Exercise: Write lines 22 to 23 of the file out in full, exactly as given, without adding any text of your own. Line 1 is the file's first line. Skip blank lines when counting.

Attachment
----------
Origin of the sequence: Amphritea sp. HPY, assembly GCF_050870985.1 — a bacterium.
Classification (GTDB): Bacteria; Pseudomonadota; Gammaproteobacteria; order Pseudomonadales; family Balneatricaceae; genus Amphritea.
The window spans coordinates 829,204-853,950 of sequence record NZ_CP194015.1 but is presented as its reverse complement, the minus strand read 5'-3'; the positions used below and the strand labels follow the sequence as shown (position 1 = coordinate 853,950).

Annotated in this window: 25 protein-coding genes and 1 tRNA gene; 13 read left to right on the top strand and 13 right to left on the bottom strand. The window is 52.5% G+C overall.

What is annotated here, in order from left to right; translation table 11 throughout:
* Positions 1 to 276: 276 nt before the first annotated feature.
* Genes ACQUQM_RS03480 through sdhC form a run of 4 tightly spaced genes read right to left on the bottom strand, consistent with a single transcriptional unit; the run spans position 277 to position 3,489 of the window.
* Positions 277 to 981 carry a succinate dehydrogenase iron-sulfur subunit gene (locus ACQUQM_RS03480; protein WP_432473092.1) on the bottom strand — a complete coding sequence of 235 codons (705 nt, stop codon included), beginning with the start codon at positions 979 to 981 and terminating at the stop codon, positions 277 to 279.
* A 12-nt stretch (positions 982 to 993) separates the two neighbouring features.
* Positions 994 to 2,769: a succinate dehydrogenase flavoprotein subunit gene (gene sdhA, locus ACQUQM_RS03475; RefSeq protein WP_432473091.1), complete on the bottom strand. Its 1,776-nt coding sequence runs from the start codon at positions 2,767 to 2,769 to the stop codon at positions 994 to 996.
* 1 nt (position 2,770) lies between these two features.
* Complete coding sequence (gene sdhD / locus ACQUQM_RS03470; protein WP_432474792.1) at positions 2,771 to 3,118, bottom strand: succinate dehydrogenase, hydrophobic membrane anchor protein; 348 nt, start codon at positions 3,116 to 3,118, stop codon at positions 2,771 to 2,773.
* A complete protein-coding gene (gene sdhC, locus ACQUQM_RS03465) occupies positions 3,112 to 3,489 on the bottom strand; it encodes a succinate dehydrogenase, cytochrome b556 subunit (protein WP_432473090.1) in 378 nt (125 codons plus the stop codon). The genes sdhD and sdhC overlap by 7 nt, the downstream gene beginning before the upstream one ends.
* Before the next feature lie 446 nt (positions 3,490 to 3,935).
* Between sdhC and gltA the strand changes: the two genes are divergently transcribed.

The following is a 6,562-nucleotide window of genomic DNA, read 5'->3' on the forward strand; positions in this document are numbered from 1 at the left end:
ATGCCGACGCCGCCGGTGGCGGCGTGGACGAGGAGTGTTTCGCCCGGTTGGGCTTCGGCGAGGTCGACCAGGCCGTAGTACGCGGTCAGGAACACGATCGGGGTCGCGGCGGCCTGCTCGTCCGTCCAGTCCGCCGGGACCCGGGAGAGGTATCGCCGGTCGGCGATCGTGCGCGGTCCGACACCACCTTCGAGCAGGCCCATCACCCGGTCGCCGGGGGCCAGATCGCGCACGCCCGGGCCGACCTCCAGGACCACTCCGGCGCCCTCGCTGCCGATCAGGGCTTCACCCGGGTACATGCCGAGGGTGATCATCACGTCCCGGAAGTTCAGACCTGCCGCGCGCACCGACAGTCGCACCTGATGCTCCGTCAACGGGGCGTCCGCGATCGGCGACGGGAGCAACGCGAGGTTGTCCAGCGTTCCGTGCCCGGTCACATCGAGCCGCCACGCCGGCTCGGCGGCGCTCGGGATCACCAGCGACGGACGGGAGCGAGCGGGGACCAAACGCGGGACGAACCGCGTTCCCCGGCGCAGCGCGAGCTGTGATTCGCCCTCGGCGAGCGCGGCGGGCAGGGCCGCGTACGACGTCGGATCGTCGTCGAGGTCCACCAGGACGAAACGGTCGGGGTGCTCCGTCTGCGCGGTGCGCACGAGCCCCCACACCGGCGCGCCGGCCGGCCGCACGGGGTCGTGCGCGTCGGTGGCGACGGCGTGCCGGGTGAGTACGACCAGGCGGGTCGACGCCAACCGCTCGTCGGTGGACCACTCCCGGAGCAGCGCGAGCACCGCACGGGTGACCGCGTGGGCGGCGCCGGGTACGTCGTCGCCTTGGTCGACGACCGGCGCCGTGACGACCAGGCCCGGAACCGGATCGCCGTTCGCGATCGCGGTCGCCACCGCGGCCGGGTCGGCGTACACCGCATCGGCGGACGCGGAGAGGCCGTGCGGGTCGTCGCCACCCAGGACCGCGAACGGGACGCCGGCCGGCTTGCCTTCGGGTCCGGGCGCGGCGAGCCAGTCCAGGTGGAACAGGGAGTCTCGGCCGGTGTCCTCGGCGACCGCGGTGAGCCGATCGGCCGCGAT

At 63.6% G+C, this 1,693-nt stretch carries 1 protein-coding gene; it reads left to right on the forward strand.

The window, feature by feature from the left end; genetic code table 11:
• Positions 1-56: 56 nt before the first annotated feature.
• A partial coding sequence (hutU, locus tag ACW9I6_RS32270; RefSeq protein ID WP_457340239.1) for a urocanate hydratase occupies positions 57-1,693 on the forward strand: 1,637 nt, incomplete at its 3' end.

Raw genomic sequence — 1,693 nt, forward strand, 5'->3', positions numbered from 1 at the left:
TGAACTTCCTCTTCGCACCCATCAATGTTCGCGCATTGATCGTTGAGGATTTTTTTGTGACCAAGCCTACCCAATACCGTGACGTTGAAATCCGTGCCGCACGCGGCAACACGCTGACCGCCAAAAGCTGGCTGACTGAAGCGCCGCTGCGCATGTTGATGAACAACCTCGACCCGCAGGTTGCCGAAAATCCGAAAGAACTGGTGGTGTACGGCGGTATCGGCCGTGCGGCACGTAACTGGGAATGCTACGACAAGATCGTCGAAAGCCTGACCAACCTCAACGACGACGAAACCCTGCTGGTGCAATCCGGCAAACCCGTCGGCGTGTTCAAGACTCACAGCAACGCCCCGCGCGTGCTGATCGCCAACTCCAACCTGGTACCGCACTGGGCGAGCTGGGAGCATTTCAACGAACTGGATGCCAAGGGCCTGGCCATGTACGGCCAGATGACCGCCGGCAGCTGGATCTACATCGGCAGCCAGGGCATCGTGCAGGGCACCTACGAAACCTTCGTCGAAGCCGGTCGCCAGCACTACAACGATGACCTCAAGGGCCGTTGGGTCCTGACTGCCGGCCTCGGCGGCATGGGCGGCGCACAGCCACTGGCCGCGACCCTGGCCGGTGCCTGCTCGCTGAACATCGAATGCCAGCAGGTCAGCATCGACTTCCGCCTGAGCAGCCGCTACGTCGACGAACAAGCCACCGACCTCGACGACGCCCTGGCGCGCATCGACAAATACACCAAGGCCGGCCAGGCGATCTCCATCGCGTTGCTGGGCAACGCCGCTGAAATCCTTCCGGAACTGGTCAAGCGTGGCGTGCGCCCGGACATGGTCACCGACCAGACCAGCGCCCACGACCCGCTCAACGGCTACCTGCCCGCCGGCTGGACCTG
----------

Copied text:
Raw genomic sequence — 1,693 nt, forward strand, 5'->3', positions numbered from 1 at the left:
TGAACTTCCTCTTCGCACCCATCAATGTTCGCGCATTGATCGTTGAGGATTTTTTTGTGACCAAGCCTACCCAATACCGTGACGTTGAAATCCGTGCCGCACGCGGCAACACGCTGACCGCCAAAAGCTGGCTGACTGAAGCGCCGCTGCGCATGTTGATGAACAACCTCGACCCGCAGGTTGCCGAAAATCCGAAAGAACTGGTGGTGTACGGCGGTATCGGCCGTGCGGCACGTAACTGGGAATGCTACGACAAGATCGTCGAAAGCCTGACCAACCTCAACGACGACGAAACCCTGCTGGTGCAATCCGGCAAACCCGTCGGCGTGTTCAAGACTCACAGCAACGCCCCGCGCGTGCTGATCGCCAACTCCAACCTGGTACCGCACTGGGCGAGCTGGGAGCATTTCAACGAACTGGATGCCAAGGGCCTGGCCATGTACGGCCAGATGACCGCCGGCAGCTGGATCTACATCGGCAGCCAGGGCATCGTGCAGGGCACCTACGAAACCTTCGTCGAAGCCGGTCGCCAGCACTACAACGATGACCTCAAGGGCCGTTGGGTCCTGACTGCCGGCCTCGGCGGCATGGGCGGCGCACAGCCACTGGCCGCGACCCTGGCCGGTGCCTGCTCGCTGAACATCGAATGCCAGCAGGTCAGCATCGACTTCCGCCTGAGCAGCCGCTACGTCGACGAACAAGCCACCGACCTCGACGACGCCCTGGCGCGCATCGACAAATACACCAAGGCCGGCCAGGCGATCTCCATCGCGTTGCTGGGCAACGCCGCTGAAATCCTTCCGGAACTGGTCAAGCGTGGCGTGCGCCCGGACATGGTCACCGACCAGACCAGCGCCCACGACCCGCTCAACGGCTACCTGCCCGCCGGCTGGACCTG